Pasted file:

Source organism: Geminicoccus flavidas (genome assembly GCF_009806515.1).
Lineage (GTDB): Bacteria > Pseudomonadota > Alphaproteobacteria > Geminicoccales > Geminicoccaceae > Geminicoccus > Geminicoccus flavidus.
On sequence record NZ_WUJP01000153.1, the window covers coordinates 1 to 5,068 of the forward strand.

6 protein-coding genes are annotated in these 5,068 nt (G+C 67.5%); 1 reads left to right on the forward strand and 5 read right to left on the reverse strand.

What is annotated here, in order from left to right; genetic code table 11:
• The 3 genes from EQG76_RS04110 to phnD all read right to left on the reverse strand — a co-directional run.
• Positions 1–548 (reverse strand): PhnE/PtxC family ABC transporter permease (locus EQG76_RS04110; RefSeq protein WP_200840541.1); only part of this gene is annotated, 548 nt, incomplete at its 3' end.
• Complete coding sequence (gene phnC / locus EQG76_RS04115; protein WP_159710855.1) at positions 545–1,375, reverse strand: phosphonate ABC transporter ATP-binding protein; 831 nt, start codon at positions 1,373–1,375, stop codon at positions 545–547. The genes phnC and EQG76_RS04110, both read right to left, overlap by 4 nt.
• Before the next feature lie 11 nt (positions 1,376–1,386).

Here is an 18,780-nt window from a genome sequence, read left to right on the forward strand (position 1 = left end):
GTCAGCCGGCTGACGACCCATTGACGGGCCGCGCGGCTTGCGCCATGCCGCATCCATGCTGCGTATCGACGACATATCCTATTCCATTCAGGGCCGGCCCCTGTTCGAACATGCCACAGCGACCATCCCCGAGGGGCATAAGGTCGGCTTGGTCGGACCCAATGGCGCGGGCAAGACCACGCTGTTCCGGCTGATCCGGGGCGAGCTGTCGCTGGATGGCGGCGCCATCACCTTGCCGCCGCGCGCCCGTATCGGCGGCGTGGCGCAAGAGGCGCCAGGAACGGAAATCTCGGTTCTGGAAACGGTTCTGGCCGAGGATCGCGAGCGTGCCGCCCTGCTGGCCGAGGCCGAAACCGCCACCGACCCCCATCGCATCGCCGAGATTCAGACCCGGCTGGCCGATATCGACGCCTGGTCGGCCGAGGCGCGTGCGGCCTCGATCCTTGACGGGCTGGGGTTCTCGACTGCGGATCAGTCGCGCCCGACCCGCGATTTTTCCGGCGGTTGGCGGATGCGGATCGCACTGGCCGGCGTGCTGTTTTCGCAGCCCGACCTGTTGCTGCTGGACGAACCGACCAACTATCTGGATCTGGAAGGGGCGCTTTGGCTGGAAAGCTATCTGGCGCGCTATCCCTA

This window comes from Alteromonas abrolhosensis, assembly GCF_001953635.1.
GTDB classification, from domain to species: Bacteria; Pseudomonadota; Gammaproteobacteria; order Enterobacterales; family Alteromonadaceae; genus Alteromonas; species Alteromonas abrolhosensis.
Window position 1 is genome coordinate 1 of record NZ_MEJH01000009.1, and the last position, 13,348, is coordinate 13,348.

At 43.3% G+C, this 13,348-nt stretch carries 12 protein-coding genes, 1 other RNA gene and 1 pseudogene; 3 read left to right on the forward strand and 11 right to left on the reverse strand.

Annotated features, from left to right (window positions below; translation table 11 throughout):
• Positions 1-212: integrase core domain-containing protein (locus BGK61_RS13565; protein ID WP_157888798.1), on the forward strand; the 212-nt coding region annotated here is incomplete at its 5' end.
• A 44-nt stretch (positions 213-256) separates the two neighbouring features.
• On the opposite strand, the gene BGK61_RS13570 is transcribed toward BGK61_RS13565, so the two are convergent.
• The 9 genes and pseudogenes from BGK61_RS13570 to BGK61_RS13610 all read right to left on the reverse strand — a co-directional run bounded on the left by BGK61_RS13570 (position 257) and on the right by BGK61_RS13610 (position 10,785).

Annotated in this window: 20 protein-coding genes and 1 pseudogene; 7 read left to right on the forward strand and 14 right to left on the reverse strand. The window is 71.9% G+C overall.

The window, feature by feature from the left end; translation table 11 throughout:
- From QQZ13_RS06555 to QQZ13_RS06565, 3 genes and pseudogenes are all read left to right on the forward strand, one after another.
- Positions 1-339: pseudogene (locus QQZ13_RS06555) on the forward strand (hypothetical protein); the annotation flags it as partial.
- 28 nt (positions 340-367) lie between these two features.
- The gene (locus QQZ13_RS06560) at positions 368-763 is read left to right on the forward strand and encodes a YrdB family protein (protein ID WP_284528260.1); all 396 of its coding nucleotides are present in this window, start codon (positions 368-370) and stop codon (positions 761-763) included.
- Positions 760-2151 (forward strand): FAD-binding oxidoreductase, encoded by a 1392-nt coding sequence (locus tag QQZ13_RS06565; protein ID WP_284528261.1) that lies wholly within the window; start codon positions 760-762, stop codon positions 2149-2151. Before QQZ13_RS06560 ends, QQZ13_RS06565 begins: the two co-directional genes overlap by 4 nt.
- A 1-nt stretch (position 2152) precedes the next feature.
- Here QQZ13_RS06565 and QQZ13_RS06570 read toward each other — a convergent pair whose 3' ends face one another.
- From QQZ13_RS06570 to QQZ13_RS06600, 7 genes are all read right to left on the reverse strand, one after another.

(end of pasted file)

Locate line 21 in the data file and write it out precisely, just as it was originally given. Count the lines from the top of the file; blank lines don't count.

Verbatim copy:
Annotated in this window: 20 protein-coding genes and 1 pseudogene; 7 read left to right on the forward strand and 14 right to left on the reverse strand. The window is 71.9% G+C overall.